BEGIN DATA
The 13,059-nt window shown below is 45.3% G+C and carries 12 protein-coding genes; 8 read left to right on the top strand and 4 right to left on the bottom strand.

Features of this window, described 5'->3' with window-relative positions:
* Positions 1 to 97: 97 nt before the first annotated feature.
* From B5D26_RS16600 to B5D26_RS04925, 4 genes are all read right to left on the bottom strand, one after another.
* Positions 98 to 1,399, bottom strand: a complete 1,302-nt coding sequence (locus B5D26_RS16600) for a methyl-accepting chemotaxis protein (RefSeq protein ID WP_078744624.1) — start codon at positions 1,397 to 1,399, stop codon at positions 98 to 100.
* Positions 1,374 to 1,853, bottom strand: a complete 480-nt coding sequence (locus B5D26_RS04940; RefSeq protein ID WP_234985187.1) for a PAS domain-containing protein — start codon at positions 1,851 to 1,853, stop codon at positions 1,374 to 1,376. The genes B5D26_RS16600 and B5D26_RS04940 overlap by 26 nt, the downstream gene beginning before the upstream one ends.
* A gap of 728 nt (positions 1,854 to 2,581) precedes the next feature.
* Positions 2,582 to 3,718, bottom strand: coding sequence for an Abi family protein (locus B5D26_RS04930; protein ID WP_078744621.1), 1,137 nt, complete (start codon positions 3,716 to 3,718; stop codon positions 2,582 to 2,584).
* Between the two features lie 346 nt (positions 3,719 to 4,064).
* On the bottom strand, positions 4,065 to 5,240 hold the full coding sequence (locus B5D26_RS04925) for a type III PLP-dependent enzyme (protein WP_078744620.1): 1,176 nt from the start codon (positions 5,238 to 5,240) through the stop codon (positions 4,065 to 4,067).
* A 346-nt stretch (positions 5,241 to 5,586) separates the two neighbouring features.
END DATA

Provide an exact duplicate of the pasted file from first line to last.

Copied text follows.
The 13,059-nt window shown below is 45.3% G+C and carries 12 protein-coding genes; 8 read left to right on the top strand and 4 right to left on the bottom strand.

Features of this window, described 5'->3' with window-relative positions:
* Positions 1 to 97: 97 nt before the first annotated feature.
* From B5D26_RS16600 to B5D26_RS04925, 4 genes are all read right to left on the bottom strand, one after another.
* Positions 98 to 1,399, bottom strand: a complete 1,302-nt coding sequence (locus B5D26_RS16600) for a methyl-accepting chemotaxis protein (RefSeq protein ID WP_078744624.1) — start codon at positions 1,397 to 1,399, stop codon at positions 98 to 100.
* Positions 1,374 to 1,853, bottom strand: a complete 480-nt coding sequence (locus B5D26_RS04940; RefSeq protein ID WP_234985187.1) for a PAS domain-containing protein — start codon at positions 1,851 to 1,853, stop codon at positions 1,374 to 1,376. The genes B5D26_RS16600 and B5D26_RS04940 overlap by 26 nt, the downstream gene beginning before the upstream one ends.
* A gap of 728 nt (positions 1,854 to 2,581) precedes the next feature.
* Positions 2,582 to 3,718, bottom strand: coding sequence for an Abi family protein (locus B5D26_RS04930; protein ID WP_078744621.1), 1,137 nt, complete (start codon positions 3,716 to 3,718; stop codon positions 2,582 to 2,584).
* Between the two features lie 346 nt (positions 3,719 to 4,064).
* On the bottom strand, positions 4,065 to 5,240 hold the full coding sequence (locus B5D26_RS04925) for a type III PLP-dependent enzyme (protein WP_078744620.1): 1,176 nt from the start codon (positions 5,238 to 5,240) through the stop codon (positions 4,065 to 4,067).
* A 346-nt stretch (positions 5,241 to 5,586) separates the two neighbouring features.